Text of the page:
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Confidence behind big tech is waning after the latest earnings season saw better-than-expected results overshadowed by warnings that the tremendous rate of growth they have delivered may have reached its peak and is set to slow.
The latest quarterly results from the likes of Amazon and Alphabet, both of which showed signs of slower growth than the market had expected, has spooked investors and seen the likes of the New York Stock Exchange (NYSE) and Facebook, Apple, Netflix and Google owner Alphabet (FANG) plus index (tracking the ten most liquid and innovative tech stocks including Alibaba, Baidu, NVIDIA, Tesla and Twitter) fall over 15% since hitting an all-time high in the middle of this year.
Amazon beat earnings expectations but said overall revenue growth in the final quarter – the busiest of the year amid the holiday season – could be just half the rate it is currently delivering, while Google’s advertising revenue growth was 2% slower than anticipated. The heightened issues around data privacy and fake news hurt revenues at Facebook and saw user growth and engagement both decline. And Spotify’s uninspiring results came with a warning that the loss-making company will see gross profitability take a hit in the last three months of this year.
Some did fare better than others. Twitter shares rallied after third quarter (Q3) revenue beat expectations and nerves about falling user numbers were calmed by the company putting it down to its crackdown on removing fake accounts. Microsoft delivered a more resilient performance after all its core divisions including LinkedIn, Office 365 and its cloud computing service Azure experienced strong double-digit growth, briefly allowing it to overtake both Alphabet and Amazon to become the second-most valuable company in the world behind Apple.
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Apple share price falls after Q4 results
Despite the whiff of caution coming from some of the sector, expectations for Apple were still high before the world’s most valuable publicly listed company released its own results. But uncertain guidance for the holiday season, reports it has scaled back its ambitions for the latest iPhone, and the announcement it will be less transparent over how many phones it sells in the future has left many feeling nervous about Apple’s ability to stay atop the tech tree this Christmas.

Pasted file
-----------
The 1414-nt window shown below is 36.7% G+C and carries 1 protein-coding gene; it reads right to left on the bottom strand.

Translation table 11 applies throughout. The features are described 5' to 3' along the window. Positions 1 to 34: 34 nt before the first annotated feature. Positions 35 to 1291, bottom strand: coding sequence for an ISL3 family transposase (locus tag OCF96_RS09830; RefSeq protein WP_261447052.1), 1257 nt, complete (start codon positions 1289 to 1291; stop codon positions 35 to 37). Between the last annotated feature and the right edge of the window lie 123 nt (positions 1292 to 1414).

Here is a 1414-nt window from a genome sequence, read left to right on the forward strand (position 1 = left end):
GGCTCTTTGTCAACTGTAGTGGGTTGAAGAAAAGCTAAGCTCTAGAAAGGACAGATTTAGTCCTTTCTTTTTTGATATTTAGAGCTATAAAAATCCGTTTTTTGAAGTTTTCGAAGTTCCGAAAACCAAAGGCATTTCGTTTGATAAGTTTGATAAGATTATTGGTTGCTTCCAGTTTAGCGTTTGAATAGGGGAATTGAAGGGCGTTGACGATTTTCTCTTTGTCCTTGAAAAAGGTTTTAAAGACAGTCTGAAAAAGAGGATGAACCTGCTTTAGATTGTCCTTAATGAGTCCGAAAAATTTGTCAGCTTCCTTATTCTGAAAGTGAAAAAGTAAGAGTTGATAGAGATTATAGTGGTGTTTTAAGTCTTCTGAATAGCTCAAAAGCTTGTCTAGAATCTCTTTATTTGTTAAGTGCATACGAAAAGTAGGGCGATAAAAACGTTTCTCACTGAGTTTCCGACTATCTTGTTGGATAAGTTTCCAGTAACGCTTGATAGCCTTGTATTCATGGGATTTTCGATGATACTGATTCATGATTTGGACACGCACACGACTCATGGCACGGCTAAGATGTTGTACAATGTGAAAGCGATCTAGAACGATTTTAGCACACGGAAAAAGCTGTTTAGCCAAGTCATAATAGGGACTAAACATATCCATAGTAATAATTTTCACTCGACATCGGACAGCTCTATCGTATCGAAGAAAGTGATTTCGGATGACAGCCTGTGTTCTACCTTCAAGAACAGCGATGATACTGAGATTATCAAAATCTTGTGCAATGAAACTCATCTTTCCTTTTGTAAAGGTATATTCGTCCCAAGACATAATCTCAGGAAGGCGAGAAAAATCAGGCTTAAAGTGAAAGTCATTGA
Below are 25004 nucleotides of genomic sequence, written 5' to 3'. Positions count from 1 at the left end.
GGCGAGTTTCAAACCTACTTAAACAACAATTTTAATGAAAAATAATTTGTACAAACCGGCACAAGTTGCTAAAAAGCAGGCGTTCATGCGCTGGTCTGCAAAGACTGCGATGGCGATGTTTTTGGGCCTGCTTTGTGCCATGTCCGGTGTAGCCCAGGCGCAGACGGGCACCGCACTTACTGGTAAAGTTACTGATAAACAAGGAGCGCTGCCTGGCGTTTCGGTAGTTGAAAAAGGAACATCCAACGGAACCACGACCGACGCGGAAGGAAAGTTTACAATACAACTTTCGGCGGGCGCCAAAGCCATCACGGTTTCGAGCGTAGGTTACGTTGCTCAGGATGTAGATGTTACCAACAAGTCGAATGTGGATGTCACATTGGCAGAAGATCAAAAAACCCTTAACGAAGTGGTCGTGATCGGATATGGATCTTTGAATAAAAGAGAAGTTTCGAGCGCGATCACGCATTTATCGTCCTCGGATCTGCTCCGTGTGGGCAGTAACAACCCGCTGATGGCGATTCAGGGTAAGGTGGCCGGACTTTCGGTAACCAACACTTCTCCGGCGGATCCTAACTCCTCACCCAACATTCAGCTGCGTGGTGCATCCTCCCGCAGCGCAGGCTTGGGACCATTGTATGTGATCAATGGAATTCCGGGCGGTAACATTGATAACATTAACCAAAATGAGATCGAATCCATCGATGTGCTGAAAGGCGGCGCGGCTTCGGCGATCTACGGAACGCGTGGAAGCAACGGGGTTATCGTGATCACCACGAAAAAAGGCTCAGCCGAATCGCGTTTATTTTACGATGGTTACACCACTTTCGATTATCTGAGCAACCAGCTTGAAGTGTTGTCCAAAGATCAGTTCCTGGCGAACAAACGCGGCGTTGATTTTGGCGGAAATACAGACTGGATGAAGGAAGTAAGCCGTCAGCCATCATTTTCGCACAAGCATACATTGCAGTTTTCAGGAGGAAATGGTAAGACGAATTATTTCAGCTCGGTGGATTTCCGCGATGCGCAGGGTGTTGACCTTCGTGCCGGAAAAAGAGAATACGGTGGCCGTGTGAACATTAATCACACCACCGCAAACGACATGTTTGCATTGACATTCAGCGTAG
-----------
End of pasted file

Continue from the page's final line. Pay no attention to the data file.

Apple iPad and Mac launches raises expectations before holiday season
Shortly before releasing its Q4 results to the end of September 2018, Apple had upped excitement about the prospects for the upcoming holiday season with its latest product launch that included a long overdue revamp of its Macs and the biggest overhaul to the iPad ever undertaken: not only is it slimmer and lighter than ever but equipped with new features such as a USB port, the wireless-charging Apple Pencil and a new keyboard to help it compete against ‘convertibles’ like the Microsoft Surface.
Following the release of its new iPhones and Apple Watches only months before, there is good reason to believe Apple is entering the busiest quarter of the year with what looks like its strongest line up for years. Reports soon started to surface that Apple’s sales in the final three months of 2018 (the first of its new financial year) would top $100 billion for the first time ever.
Apple Q4 results beat expectations but met with whiff of caution
Apple’s revenue in the three months to the end of September (rounding off the financial year) rose 20% year-on-year (YoY) to $62.9 billion – the fastest growth on record for three years and ahead of the $61.57 billion expected by analysts.
Read more about Apple delivering an underwhelming Q4 2018 earnings report
While that gives good reason to cheer the guidance for the first and most important quarter of its new financial year, it also suggests Apple could be the latest tech giant to see a slowdown in growth. Quarterly revenue is set to be between $89 billion and $93 billion and the company would have to hit the very top of that range (which for Apple would not be unheard of) just to meet market expectations. That guidance was also a disappointment to those buoyed by its new products that were bandying about the $100 billion figure before the results were released.